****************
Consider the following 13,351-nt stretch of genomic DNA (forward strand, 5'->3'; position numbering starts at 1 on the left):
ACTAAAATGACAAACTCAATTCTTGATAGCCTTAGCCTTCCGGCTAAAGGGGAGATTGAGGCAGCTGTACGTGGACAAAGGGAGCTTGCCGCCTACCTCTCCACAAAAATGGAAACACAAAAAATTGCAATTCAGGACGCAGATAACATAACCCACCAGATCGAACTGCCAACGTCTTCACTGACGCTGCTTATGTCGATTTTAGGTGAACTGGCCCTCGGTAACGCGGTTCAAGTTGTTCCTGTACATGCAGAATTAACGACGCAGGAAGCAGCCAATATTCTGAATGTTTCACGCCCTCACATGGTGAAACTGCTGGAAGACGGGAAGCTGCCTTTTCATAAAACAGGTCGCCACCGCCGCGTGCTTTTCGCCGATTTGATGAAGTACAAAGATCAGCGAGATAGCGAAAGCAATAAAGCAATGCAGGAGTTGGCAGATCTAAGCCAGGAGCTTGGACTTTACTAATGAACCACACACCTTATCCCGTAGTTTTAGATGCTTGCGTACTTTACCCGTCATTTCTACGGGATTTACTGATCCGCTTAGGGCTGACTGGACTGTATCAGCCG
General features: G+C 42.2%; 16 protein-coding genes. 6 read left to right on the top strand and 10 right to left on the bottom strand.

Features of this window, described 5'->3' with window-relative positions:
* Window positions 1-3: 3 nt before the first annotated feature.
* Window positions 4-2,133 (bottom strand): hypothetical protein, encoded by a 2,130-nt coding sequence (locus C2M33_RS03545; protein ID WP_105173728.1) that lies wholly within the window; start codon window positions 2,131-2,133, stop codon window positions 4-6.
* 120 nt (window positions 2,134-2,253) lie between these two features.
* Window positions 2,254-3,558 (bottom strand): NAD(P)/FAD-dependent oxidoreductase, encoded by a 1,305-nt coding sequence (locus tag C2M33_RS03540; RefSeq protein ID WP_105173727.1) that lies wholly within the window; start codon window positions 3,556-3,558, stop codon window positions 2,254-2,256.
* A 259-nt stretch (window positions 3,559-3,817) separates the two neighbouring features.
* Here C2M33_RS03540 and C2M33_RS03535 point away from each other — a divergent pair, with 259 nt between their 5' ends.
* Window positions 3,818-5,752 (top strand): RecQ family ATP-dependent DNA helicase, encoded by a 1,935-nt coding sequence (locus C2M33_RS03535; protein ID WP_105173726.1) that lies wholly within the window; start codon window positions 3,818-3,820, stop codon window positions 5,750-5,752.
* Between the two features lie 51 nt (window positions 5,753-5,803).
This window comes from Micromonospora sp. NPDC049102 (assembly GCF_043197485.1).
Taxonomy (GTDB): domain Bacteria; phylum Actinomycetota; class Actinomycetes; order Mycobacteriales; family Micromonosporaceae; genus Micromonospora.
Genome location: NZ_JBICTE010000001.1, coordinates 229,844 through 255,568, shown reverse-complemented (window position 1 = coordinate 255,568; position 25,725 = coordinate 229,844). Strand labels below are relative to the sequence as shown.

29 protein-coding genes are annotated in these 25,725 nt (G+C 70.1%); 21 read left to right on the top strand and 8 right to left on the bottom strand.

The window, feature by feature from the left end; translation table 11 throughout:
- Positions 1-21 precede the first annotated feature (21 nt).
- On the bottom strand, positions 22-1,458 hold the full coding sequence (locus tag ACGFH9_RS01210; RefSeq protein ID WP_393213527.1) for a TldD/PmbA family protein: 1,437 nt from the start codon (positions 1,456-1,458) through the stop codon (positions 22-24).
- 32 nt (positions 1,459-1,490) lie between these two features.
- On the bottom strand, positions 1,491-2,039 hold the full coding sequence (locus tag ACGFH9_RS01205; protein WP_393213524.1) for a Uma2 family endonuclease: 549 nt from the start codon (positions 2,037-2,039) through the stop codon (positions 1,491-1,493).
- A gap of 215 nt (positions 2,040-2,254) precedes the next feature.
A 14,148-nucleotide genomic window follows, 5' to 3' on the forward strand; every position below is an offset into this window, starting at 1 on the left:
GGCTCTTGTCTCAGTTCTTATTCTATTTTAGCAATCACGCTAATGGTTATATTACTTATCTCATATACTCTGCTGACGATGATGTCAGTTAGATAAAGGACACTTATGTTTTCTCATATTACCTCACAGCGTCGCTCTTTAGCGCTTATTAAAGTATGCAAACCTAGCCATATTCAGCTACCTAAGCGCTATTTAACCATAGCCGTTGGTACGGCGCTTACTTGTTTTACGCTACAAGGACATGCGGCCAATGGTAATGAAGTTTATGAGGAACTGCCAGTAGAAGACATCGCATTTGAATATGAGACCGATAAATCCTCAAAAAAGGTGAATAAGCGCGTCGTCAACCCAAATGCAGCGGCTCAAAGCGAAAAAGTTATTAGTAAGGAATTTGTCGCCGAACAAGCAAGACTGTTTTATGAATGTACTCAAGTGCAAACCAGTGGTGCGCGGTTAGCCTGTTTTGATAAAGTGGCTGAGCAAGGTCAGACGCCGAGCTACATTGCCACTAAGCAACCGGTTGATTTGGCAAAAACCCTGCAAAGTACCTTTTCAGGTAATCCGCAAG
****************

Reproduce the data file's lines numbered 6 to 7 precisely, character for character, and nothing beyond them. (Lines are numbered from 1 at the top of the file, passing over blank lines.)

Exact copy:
* Window positions 4-2,133 (bottom strand): hypothetical protein, encoded by a 2,130-nt coding sequence (locus C2M33_RS03545; protein ID WP_105173728.1) that lies wholly within the window; start codon window positions 2,131-2,133, stop codon window positions 4-6.
* 120 nt (window positions 2,134-2,253) lie between these two features.